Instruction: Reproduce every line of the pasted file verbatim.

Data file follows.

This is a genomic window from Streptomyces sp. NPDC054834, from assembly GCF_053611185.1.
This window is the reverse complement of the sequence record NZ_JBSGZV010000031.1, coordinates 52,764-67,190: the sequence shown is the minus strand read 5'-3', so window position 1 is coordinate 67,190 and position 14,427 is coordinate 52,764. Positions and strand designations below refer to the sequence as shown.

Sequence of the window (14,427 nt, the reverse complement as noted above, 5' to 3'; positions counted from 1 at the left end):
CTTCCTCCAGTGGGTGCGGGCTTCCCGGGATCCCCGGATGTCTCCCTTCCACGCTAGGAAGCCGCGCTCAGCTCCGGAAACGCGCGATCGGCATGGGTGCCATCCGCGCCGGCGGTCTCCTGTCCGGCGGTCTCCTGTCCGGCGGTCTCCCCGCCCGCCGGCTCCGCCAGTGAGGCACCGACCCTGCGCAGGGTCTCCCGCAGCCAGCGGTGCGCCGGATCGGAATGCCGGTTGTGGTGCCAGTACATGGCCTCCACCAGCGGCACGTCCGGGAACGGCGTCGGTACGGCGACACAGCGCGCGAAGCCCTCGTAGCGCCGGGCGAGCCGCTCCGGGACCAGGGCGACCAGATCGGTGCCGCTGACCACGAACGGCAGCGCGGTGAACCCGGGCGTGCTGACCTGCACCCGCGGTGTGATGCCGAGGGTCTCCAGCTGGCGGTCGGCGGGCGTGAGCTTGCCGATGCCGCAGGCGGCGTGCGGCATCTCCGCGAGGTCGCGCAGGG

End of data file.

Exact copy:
This is a genomic window from Streptomyces sp. NPDC054834, from assembly GCF_053611185.1.
This window is the reverse complement of the sequence record NZ_JBSGZV010000031.1, coordinates 52,764-67,190: the sequence shown is the minus strand read 5'-3', so window position 1 is coordinate 67,190 and position 14,427 is coordinate 52,764. Positions and strand designations below refer to the sequence as shown.

Sequence of the window (14,427 nt, the reverse complement as noted above, 5' to 3'; positions counted from 1 at the left end):
CTTCCTCCAGTGGGTGCGGGCTTCCCGGGATCCCCGGATGTCTCCCTTCCACGCTAGGAAGCCGCGCTCAGCTCCGGAAACGCGCGATCGGCATGGGTGCCATCCGCGCCGGCGGTCTCCTGTCCGGCGGTCTCCTGTCCGGCGGTCTCCCCGCCCGCCGGCTCCGCCAGTGAGGCACCGACCCTGCGCAGGGTCTCCCGCAGCCAGCGGTGCGCCGGATCGGAATGCCGGTTGTGGTGCCAGTACATGGCCTCCACCAGCGGCACGTCCGGGAACGGCGTCGGTACGGCGACACAGCGCGCGAAGCCCTCGTAGCGCCGGGCGAGCCGCTCCGGGACCAGGGCGACCAGATCGGTGCCGCTGACCACGAACGGCAGCGCGGTGAACCCGGGCGTGCTGACCTGCACCCGCGGTGTGATGCCGAGGGTCTCCAGCTGGCGGTCGGCGGGCGTGAGCTTGCCGATGCCGCAGGCGGCGTGCGGCATCTCCGCGAGGTCGCGCAGGG